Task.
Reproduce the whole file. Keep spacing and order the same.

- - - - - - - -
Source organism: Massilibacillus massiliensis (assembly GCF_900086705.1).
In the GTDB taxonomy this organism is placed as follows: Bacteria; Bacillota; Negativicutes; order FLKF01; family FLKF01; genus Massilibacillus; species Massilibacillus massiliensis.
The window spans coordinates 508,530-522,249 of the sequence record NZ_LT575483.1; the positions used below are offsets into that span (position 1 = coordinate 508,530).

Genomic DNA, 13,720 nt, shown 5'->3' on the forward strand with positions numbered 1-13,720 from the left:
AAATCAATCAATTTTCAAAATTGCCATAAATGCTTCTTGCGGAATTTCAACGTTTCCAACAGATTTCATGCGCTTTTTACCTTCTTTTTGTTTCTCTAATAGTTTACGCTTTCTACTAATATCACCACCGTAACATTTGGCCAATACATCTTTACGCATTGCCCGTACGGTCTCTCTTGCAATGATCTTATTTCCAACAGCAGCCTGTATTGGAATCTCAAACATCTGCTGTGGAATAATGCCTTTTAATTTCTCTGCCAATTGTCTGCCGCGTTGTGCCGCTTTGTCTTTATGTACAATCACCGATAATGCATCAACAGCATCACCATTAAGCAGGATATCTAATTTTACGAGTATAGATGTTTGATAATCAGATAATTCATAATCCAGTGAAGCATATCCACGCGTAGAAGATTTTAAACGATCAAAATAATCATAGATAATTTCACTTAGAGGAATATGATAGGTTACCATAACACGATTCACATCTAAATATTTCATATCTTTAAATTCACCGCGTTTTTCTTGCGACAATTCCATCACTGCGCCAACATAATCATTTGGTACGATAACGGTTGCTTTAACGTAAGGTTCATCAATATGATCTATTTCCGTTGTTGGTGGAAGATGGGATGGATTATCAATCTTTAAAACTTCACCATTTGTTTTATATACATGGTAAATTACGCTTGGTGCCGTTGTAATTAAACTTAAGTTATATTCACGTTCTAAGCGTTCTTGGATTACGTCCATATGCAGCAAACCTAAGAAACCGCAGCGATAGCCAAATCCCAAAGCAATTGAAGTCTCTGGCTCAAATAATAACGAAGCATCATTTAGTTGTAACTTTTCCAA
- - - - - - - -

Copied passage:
Source organism: Massilibacillus massiliensis (assembly GCF_900086705.1).
In the GTDB taxonomy this organism is placed as follows: Bacteria; Bacillota; Negativicutes; order FLKF01; family FLKF01; genus Massilibacillus; species Massilibacillus massiliensis.
The window spans coordinates 508,530-522,249 of the sequence record NZ_LT575483.1; the positions used below are offsets into that span (position 1 = coordinate 508,530).

Genomic DNA, 13,720 nt, shown 5'->3' on the forward strand with positions numbered 1-13,720 from the left:
AAATCAATCAATTTTCAAAATTGCCATAAATGCTTCTTGCGGAATTTCAACGTTTCCAACAGATTTCATGCGCTTTTTACCTTCTTTTTGTTTCTCTAATAGTTTACGCTTTCTACTAATATCACCACCGTAACATTTGGCCAATACATCTTTACGCATTGCCCGTACGGTCTCTCTTGCAATGATCTTATTTCCAACAGCAGCCTGTATTGGAATCTCAAACATCTGCTGTGGAATAATGCCTTTTAATTTCTCTGCCAATTGTCTGCCGCGTTGTGCCGCTTTGTCTTTATGTACAATCACCGATAATGCATCAACAGCATCACCATTAAGCAGGATATCTAATTTTACGAGTATAGATGTTTGATAATCAGATAATTCATAATCCAGTGAAGCATATCCACGCGTAGAAGATTTTAAACGATCAAAATAATCATAGATAATTTCACTTAGAGGAATATGATAGGTTACCATAACACGATTCACATCTAAATATTTCATATCTTTAAATTCACCGCGTTTTTCTTGCGACAATTCCATCACTGCGCCAACATAATCATTTGGTACGATAACGGTTGCTTTAACGTAAGGTTCATCAATATGATCTATTTCCGTTGTTGGTGGAAGATGGGATGGATTATCAATCTTTAAAACTTCACCATTTGTTTTATATACATGGTAAATTACGCTTGGTGCCGTTGTAATTAAACTTAAGTTATATTCACGTTCTAAGCGTTCTTGGATTACGTCCATATGCAGCAAACCTAAGAAACCGCAGCGATAGCCAAATCCCAAAGCAATTGAAGTCTCTGGCTCAAATAATAACGAAGCATCATTTAGTTGTAACTTTTCCAA